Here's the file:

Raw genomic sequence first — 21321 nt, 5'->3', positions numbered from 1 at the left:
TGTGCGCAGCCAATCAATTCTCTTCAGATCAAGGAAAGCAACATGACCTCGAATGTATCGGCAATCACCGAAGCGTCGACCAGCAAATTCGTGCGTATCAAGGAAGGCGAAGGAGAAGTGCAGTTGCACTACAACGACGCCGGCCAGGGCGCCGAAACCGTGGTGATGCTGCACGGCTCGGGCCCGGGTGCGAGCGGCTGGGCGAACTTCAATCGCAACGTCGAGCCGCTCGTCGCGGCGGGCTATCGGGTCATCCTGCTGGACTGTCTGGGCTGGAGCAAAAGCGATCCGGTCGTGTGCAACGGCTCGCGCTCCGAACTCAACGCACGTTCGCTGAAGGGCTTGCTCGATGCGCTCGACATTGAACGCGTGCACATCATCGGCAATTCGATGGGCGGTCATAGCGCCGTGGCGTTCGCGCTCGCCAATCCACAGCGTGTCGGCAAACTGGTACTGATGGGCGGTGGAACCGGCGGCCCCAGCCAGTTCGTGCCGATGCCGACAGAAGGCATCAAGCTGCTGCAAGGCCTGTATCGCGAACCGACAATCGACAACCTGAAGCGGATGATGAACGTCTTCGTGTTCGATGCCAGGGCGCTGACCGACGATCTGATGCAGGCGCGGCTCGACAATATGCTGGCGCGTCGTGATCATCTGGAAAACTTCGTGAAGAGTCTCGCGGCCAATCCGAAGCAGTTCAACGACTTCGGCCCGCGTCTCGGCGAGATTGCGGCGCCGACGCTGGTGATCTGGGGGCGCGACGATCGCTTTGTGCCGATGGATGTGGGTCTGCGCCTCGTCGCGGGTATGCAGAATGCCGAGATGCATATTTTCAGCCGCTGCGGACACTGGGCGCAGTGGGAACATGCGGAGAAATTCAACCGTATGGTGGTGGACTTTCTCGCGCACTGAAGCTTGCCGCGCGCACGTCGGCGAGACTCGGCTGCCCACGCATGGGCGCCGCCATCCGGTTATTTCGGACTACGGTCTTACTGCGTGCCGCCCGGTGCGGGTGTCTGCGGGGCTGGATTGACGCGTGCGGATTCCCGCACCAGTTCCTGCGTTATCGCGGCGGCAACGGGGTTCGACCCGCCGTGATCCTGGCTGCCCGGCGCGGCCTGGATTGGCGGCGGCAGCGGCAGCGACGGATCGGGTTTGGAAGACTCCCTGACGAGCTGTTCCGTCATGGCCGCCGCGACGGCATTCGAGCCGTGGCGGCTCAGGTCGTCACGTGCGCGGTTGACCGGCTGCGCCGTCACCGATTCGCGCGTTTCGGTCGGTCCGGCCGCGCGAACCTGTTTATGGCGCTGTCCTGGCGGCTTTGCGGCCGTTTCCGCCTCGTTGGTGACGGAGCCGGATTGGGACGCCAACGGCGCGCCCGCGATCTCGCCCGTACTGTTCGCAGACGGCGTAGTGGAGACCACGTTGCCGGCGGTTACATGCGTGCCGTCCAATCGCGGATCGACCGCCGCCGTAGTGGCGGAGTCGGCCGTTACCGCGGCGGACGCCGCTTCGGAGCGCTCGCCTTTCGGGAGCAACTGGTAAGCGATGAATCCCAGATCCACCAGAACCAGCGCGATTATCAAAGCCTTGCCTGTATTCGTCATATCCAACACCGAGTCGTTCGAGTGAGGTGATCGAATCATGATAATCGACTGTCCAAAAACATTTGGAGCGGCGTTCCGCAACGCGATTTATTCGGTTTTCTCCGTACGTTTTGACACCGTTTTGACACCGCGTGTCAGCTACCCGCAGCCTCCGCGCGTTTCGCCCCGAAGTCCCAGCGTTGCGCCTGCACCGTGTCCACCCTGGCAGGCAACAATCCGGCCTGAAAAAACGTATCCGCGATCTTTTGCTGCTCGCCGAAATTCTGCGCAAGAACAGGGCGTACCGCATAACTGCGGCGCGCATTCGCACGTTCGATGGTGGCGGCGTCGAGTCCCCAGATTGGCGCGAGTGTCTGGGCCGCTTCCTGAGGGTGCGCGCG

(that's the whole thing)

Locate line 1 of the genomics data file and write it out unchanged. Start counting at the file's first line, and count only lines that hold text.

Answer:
Raw genomic sequence first — 21321 nt, 5'->3', positions numbered from 1 at the left: